I'm ordinarily among those grumbling about Christmas calendar creep, but this season I dove head-first into the holidays with an early December Very Merrytime Disney Cruise. To many, the idea of seven days at sea with ugly sweater–clad mice must sound like the seventh level of hell. But from Dickens-esque caroling and storytime with Mrs. Claus to gingerbread house–building lessons and an endless loop of White Christmas on every stateroom TV, Disney's holiday-themed cruises represented Mickey's brand at its marvelously mawkish, manipulative, eye-moistening best.
Of course, the sticker price on a Disney holiday cruise could make Scrooge McDuck cry uncle; ditto the Walt Disney World parks, which now increase the prices of single-day passes on peak days and block out days around the holidays for all but their priciest Platinum passholders. If you can afford a Christmas visit to the Magic Kingdom, Disney has invented new ways to extract additional dollars, exemplified by the $650 per day they are now asking for rental of a private "Kingdom Cabana" in Tomorrowland. Clustered outside Space Mountain like a futuristic favela, the eight-person tents come equipped with IKEA-esque furnishings and cell phone chargers. Perks like mouse ears, ice cream bars and reserved fireworks viewing are thrown in, but you could book a night in a monorail resort instead and have cash left over.
Fortunately, this year there's one spectacular seasonal Disney attraction that you don't need to spend a dime to see. After two decades of drawing crowds to Disney's Hollywood Studios, the Osborne Family Spectacle of Dancing Lights was retired, with much of the park facing the wrecking ball for Star Wars Land. With a similar holiday display at Epcot also long since ended, twinkle light–loving guests were left without anything to ooh and ahh at. So in steps the newly completed Disney Springs, which is celebrating its first Christmas as the ex-Downtown Disney with free entertainment certain to entice those suffering from Osborne withdrawal.
Since its late November debut, the Starbright Holidays drone show has been drawing hordes of visitors to Disney Springs' usually underpopulated West Side. Developed in cooperation with Intel and directed by Michael Roddy, this gorgeous production uses a swarm of 300 volleyball-sized drones to create constellations of colored lights in the air above the shopping center's waterfront. Like flickering fairies, the computer-controlled mini-copters form a spinning Christmas tree and the dove of peace, eliciting collective gasps as they sparkle in sync with a subtly Disneyfied soundtrack of classic carols.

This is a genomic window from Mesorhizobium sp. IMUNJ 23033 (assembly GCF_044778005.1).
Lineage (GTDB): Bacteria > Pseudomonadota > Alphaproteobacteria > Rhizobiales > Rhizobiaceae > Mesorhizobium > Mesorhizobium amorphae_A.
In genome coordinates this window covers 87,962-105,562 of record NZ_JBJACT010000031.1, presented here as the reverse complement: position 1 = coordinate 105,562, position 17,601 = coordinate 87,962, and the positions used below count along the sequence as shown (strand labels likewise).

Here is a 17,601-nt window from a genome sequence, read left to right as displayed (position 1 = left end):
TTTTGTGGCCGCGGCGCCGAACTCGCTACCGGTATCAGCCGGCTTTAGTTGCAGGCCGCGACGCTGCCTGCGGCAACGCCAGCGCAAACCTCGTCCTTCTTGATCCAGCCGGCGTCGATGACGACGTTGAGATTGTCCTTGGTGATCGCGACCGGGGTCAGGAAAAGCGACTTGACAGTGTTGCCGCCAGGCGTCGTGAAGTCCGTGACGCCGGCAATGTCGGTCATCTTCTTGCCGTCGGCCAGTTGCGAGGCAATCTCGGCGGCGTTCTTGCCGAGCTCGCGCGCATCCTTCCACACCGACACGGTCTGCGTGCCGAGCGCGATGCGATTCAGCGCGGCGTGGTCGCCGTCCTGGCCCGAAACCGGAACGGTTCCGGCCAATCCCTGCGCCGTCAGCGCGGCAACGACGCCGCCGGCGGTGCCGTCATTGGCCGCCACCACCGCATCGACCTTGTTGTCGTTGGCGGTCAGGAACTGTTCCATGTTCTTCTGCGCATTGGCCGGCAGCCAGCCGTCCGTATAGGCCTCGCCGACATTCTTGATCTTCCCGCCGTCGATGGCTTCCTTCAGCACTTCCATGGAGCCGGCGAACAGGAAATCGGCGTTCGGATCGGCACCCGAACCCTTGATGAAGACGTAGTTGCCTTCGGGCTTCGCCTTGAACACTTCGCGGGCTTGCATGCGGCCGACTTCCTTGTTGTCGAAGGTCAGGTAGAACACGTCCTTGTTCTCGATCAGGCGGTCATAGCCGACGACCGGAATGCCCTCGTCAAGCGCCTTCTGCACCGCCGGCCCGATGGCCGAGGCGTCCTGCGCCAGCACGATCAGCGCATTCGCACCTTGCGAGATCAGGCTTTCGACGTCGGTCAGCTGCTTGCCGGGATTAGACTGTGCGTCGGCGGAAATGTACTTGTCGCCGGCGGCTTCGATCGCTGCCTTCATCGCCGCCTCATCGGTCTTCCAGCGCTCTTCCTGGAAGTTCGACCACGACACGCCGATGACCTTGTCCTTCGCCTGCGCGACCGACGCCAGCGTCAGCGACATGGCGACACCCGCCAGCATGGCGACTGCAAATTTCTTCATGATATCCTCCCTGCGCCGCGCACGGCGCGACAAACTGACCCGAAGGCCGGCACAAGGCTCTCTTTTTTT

My only critique of Starbright Holidays is that, at barely five minutes long, it's more of a tech demo than a fully developed performance, and several additional sequences seen during rehearsals are absent from the finished product. As entertaining as this experiment is, I can't see it displacing traditional fireworks until issues of battery life and GPS reliability are resolved. Similarly, DHS's awkwardly named Jingle Bell, Jingle BAM! spectacle pared back the pyrotechnics, instead focusing on large-scale video mapping (Disney's best aside from Magic Kingdom's new Once Upon a Time castle display), along with laser lights and faux snow. It's a well-intended effort, but no digital effect can deliver the primitive punch of an old-fashioned explosive projectile.
The drone show, which runs nightly through Jan. 8 at 7 p.m. and 8:30 p.m., has breathed new life into Disney Springs' least updated area, normally best known as home to the aging DisneyQuest arcade, which only remains in operation because a deal for an NBA attraction stalled. Be prepared for the I-4 exit ramp into the complex's new parking garages to back up in the evenings (aim for the surface lot behind Cirque du Soleil if possible), and expect to find masses mobbing the walkway behind Bongos Cuban Cafe angling for an ideal view. If you cherish elbow room, stay toward the House of Blues end of the canal, or consider visiting the Saratoga Springs hotel and watching the Starbright Holidays from across the waterway.
However, if you are willing to brave the Christmas crowds, stick around afterward and explore the recently completed Town Center district. The former bus stop turned shopping strip, which resembles a charmless outlet mall by day, now becomes almost enchanting after dusk thanks to the addition of holiday lights and window decor. If you can confine your shopping to the window variety, an evening at Disney Springs is one of the best free holiday gifts to be found at Walt Disney World.
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